Fraser Nelson

The dangers of state dependency

The dangers of state dependency
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A powerful Panorama was shown tonight about the Broken Society (as the BBC didn’t call it). It was about how if communities get together they can reclaim control of the streets. What the documentary didn’t look at was the roots of these problems: why do kids wander around like this? What has caused communities to disintegrate in this way? Answer – mass joblessness/ welfare dependency.

I looked up the data (Excel) for two areas in the programme: East End Park in Leeds and Bulwell Hall in Nottingham. In both areas, a staggering 28% of adults are on welfare (but just 5% on jobseekers allowance). This was called a “Great Depression” when it happened in America. And this depression – with its accompanying social breakdown – is happening in hundreds of communities across our supposedly booming Britain today.  So the horizontal ties which once bound communities together are replaced with vertical ties between the individual and the state. Things fall apart. This is the menace of socialism.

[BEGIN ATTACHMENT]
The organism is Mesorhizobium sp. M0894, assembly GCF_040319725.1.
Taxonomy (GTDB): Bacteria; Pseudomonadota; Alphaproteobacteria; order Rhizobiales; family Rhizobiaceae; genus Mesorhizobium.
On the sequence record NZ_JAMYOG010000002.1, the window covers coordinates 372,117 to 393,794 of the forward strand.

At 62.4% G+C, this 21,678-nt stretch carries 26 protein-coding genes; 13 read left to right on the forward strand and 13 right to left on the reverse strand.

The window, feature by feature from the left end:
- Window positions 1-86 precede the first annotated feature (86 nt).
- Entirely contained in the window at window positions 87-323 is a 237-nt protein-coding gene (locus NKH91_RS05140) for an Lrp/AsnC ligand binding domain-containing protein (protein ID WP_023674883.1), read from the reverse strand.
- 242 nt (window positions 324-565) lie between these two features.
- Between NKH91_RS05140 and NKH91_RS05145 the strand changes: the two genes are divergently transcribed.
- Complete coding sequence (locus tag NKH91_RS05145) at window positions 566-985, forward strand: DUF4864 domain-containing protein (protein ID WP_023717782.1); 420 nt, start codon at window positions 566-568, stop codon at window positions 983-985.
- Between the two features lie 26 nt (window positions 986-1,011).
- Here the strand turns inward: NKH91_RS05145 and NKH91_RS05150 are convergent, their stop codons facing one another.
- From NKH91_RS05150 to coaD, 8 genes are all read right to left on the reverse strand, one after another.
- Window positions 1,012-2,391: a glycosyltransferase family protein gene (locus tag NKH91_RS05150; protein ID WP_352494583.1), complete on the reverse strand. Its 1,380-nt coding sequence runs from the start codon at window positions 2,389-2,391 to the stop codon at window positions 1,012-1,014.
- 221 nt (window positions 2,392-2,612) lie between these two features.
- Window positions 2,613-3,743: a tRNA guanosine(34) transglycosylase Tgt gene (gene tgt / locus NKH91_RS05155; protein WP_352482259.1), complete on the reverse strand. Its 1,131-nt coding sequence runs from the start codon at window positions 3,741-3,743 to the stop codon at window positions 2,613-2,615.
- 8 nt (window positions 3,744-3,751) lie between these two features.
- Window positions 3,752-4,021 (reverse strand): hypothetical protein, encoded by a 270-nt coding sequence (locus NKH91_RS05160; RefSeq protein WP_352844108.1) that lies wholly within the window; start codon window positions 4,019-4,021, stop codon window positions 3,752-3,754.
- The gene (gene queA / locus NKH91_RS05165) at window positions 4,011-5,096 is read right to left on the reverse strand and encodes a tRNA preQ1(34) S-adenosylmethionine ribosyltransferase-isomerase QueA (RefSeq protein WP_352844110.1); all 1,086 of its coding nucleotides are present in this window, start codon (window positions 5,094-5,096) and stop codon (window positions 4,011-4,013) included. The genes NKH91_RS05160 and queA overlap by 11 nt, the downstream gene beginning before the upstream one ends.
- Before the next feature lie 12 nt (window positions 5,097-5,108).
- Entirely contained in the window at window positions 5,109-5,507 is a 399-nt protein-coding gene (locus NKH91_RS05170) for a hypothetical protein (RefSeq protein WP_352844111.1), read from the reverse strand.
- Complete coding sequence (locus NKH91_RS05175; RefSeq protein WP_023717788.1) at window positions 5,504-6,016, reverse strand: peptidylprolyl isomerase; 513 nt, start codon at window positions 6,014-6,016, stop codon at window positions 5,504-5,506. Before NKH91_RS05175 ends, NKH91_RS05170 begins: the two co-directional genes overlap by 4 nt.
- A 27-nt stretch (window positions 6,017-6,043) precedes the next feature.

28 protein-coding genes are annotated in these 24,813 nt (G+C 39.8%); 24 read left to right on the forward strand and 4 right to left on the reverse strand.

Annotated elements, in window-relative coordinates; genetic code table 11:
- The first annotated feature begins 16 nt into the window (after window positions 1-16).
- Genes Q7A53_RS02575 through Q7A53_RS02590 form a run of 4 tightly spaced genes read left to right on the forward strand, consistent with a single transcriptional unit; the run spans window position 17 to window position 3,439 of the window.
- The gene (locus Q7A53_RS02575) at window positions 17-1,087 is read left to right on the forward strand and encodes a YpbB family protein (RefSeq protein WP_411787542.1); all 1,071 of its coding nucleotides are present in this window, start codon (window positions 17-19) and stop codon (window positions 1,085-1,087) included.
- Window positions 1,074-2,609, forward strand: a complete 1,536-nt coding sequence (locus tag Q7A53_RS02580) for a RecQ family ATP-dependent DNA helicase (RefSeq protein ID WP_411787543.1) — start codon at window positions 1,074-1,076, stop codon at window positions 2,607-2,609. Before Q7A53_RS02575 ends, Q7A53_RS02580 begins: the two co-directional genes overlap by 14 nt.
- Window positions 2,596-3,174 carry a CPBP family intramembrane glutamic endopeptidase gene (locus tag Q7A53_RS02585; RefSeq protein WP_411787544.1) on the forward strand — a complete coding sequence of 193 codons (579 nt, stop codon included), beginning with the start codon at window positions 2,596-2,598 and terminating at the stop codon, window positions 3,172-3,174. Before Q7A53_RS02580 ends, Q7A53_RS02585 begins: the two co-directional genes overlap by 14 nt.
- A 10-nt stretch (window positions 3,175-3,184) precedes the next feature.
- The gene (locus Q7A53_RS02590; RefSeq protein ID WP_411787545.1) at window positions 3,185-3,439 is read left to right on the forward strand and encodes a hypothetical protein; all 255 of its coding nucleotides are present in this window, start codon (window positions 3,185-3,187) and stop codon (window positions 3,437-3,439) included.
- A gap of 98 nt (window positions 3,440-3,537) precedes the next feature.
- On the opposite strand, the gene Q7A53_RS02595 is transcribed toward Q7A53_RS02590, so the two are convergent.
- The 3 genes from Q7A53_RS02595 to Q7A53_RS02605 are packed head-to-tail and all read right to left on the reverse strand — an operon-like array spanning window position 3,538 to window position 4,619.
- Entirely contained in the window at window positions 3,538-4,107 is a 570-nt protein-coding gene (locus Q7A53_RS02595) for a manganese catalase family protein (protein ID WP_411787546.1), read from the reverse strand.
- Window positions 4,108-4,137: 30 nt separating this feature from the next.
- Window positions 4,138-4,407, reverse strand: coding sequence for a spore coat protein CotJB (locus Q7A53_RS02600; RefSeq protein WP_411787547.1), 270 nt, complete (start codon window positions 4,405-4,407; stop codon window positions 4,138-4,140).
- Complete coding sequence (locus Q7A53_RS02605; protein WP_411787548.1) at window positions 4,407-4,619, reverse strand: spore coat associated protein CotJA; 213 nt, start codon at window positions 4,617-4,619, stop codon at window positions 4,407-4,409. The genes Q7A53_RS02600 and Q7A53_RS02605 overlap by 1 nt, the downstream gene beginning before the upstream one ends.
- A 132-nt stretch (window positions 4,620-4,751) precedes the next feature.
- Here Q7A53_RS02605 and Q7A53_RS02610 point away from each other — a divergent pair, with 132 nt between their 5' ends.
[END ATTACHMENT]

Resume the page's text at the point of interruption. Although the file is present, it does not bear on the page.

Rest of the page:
The Panorama looked at the idea of “social capital”; that residents should bully councillors and police to get rid of the louts. And so they should. But tackling the scandal of mass joblessness in booming, immigrant-absorbing Britain will require root and branch reform of the welfare system that is now incubating the poverty it was designed to eradicate.

Written byFraser Nelson

Fraser Nelson is the editor of The Spectator. He is also a columnist with The Daily Telegraph, a member of the advisory board of the Centre for Social Justice and the Centre for Policy Studies.

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